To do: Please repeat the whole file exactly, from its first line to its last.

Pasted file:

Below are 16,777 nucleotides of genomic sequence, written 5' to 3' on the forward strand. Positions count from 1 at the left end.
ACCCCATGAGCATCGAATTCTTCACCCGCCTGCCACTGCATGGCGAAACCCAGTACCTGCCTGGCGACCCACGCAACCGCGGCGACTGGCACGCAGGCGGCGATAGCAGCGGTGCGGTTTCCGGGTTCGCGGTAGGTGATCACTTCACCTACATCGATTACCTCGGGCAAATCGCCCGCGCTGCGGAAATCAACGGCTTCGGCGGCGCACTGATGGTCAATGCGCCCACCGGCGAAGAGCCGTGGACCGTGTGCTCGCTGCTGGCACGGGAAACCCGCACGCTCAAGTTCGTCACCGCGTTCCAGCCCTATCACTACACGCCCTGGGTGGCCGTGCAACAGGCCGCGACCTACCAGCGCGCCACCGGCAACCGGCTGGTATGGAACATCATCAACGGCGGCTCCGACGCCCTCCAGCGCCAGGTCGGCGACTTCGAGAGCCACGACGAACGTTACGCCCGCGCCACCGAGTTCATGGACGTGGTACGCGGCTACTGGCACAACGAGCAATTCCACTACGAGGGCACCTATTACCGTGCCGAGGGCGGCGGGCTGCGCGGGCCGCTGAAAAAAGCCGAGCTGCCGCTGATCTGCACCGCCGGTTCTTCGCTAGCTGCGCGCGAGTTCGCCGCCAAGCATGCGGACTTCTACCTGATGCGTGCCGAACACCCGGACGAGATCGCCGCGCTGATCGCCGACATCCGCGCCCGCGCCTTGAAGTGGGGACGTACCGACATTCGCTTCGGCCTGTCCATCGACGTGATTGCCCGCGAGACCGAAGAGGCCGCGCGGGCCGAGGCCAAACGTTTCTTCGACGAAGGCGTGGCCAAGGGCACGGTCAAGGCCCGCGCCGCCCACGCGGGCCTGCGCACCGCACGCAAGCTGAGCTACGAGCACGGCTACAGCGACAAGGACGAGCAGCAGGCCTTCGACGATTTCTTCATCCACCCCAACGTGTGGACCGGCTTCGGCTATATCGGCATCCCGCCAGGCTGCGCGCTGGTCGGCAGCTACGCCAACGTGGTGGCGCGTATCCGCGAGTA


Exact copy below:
Below are 16,777 nucleotides of genomic sequence, written 5' to 3' on the forward strand. Positions count from 1 at the left end.
ACCCCATGAGCATCGAATTCTTCACCCGCCTGCCACTGCATGGCGAAACCCAGTACCTGCCTGGCGACCCACGCAACCGCGGCGACTGGCACGCAGGCGGCGATAGCAGCGGTGCGGTTTCCGGGTTCGCGGTAGGTGATCACTTCACCTACATCGATTACCTCGGGCAAATCGCCCGCGCTGCGGAAATCAACGGCTTCGGCGGCGCACTGATGGTCAATGCGCCCACCGGCGAAGAGCCGTGGACCGTGTGCTCGCTGCTGGCACGGGAAACCCGCACGCTCAAGTTCGTCACCGCGTTCCAGCCCTATCACTACACGCCCTGGGTGGCCGTGCAACAGGCCGCGACCTACCAGCGCGCCACCGGCAACCGGCTGGTATGGAACATCATCAACGGCGGCTCCGACGCCCTCCAGCGCCAGGTCGGCGACTTCGAGAGCCACGACGAACGTTACGCCCGCGCCACCGAGTTCATGGACGTGGTACGCGGCTACTGGCACAACGAGCAATTCCACTACGAGGGCACCTATTACCGTGCCGAGGGCGGCGGGCTGCGCGGGCCGCTGAAAAAAGCCGAGCTGCCGCTGATCTGCACCGCCGGTTCTTCGCTAGCTGCGCGCGAGTTCGCCGCCAAGCATGCGGACTTCTACCTGATGCGTGCCGAACACCCGGACGAGATCGCCGCGCTGATCGCCGACATCCGCGCCCGCGCCTTGAAGTGGGGACGTACCGACATTCGCTTCGGCCTGTCCATCGACGTGATTGCCCGCGAGACCGAAGAGGCCGCGCGGGCCGAGGCCAAACGTTTCTTCGACGAAGGCGTGGCCAAGGGCACGGTCAAGGCCCGCGCCGCCCACGCGGGCCTGCGCACCGCACGCAAGCTGAGCTACGAGCACGGCTACAGCGACAAGGACGAGCAGCAGGCCTTCGACGATTTCTTCATCCACCCCAACGTGTGGACCGGCTTCGGCTATATCGGCATCCCGCCAGGCTGCGCGCTGGTCGGCAGCTACGCCAACGTGGTGGCGCGTATCCGCGAGTA